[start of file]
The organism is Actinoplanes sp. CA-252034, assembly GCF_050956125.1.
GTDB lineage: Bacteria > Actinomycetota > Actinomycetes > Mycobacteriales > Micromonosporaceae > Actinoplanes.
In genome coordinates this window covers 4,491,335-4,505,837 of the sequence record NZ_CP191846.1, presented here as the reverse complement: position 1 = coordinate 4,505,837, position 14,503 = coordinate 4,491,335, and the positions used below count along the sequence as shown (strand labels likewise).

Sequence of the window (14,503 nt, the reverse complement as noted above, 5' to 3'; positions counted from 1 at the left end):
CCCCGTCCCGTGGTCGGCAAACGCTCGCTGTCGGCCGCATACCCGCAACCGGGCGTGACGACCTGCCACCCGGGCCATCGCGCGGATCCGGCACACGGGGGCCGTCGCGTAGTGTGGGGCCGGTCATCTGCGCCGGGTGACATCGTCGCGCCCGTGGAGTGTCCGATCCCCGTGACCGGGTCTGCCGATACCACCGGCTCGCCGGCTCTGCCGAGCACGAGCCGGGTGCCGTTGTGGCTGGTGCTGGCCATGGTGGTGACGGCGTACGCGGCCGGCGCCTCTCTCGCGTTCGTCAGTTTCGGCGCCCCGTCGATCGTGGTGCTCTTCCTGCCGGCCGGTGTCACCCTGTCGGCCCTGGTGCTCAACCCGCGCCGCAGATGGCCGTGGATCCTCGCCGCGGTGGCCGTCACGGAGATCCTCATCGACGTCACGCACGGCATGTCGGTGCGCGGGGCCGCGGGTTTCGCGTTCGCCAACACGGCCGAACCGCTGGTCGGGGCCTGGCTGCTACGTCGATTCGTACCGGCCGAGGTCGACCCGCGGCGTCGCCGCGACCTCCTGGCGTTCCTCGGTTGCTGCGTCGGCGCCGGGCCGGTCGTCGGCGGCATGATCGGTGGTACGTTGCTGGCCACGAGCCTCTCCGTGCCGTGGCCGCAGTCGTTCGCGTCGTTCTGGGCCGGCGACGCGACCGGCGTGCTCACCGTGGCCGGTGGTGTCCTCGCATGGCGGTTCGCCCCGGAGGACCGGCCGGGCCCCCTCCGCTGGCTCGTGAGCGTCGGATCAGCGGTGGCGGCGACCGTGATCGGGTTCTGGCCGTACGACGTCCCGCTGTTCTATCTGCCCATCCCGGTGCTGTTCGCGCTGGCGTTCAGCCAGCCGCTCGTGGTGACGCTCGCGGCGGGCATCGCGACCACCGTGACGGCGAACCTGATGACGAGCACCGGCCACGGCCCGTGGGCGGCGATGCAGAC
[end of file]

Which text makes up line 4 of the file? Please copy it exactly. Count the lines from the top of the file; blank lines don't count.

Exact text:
Sequence of the window (14,503 nt, the reverse complement as noted above, 5' to 3'; positions counted from 1 at the left end):